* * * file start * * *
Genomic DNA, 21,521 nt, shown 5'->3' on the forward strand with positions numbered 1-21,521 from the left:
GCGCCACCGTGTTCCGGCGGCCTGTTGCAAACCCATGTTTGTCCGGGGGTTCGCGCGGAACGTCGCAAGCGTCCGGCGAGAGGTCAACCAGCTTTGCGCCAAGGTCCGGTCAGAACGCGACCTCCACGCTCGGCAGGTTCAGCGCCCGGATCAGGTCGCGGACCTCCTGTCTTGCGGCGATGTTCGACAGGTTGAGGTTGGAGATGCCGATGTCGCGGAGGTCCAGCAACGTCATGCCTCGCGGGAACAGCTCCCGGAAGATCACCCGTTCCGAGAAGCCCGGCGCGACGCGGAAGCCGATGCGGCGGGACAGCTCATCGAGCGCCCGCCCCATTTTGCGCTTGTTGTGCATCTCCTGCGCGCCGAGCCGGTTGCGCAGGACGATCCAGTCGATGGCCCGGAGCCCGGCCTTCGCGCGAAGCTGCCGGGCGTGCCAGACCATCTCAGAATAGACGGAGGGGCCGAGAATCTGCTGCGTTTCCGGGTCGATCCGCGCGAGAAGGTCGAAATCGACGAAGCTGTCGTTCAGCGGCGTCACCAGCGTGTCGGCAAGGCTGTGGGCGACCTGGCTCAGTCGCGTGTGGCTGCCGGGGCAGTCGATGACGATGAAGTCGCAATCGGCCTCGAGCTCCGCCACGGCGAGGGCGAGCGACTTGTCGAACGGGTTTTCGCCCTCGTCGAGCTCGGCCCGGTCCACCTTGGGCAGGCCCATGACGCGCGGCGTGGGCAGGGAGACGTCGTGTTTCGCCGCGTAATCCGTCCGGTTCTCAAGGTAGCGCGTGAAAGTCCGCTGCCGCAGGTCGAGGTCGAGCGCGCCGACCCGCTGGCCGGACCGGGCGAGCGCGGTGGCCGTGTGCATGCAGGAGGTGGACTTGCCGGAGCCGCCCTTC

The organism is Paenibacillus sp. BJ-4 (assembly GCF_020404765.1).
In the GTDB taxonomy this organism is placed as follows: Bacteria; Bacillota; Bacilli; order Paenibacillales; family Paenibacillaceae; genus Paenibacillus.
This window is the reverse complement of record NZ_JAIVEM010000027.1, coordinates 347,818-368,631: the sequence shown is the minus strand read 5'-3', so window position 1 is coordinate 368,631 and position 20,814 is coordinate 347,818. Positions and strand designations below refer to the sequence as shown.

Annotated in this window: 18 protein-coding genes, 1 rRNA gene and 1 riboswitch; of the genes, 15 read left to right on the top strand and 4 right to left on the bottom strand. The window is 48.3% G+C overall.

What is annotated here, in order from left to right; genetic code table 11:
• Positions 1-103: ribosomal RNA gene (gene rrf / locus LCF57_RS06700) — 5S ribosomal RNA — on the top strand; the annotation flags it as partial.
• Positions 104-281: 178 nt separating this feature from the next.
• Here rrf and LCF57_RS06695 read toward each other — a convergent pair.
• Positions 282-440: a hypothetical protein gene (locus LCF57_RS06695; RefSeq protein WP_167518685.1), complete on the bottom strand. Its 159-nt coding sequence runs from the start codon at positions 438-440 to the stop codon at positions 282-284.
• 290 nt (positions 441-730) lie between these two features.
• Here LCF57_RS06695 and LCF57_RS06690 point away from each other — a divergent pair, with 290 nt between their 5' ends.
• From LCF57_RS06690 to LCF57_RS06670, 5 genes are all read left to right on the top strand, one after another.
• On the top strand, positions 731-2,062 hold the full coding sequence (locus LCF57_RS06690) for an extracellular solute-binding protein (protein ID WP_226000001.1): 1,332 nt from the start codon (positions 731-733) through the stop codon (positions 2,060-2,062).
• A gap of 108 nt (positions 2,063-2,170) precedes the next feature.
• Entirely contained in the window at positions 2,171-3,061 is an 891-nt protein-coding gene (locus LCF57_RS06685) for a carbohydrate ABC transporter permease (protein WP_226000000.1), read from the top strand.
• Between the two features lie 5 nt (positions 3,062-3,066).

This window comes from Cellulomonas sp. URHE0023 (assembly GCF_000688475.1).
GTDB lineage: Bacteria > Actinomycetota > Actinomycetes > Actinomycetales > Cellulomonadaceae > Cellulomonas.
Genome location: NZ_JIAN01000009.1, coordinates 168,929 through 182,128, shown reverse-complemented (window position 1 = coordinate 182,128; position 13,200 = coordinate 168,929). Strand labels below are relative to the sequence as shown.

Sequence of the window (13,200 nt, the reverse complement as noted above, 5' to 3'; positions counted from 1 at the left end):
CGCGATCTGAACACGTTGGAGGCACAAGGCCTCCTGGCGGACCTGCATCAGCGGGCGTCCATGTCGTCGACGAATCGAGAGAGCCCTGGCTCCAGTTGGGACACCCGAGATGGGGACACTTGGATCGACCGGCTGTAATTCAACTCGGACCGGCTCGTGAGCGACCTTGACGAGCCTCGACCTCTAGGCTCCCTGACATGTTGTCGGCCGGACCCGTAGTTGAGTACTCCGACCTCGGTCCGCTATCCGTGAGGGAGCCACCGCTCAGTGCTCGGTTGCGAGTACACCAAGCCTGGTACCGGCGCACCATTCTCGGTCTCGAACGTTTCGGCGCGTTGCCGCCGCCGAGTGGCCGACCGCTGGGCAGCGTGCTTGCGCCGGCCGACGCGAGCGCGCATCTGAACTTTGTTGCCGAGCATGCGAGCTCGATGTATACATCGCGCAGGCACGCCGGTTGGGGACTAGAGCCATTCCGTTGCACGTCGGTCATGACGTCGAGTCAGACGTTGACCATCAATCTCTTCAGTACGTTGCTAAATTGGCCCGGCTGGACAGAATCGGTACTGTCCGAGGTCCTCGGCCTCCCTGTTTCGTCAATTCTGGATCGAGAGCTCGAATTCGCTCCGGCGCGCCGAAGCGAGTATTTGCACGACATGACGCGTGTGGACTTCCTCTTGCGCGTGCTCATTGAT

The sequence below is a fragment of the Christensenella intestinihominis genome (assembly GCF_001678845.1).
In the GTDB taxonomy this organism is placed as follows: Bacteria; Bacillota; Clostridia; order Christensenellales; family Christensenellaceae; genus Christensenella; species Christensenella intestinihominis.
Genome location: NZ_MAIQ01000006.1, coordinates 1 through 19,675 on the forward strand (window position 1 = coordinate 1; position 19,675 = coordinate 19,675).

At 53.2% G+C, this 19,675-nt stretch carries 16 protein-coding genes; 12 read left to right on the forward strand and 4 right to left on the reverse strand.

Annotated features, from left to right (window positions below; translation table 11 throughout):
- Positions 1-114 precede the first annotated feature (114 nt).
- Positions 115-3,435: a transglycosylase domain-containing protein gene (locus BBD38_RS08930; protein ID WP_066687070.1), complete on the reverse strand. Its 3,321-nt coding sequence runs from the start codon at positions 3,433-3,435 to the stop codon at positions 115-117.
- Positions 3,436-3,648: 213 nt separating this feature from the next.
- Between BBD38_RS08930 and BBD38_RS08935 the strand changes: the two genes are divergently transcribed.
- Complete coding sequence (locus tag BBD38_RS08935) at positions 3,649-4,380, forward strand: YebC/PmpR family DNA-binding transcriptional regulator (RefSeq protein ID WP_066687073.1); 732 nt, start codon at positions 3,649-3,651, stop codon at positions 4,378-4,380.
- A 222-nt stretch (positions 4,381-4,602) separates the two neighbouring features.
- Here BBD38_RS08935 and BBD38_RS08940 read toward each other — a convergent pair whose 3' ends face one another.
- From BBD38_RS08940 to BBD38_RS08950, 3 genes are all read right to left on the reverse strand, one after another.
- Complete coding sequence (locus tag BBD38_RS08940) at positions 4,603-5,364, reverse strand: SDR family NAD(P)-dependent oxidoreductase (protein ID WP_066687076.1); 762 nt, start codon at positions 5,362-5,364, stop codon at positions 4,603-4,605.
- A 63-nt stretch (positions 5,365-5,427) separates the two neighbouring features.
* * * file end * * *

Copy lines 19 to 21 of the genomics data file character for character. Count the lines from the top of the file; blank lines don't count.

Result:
This window comes from Cellulomonas sp. URHE0023 (assembly GCF_000688475.1).
GTDB lineage: Bacteria > Actinomycetota > Actinomycetes > Actinomycetales > Cellulomonadaceae > Cellulomonas.
Genome location: NZ_JIAN01000009.1, coordinates 168,929 through 182,128, shown reverse-complemented (window position 1 = coordinate 182,128; position 13,200 = coordinate 168,929). Strand labels below are relative to the sequence as shown.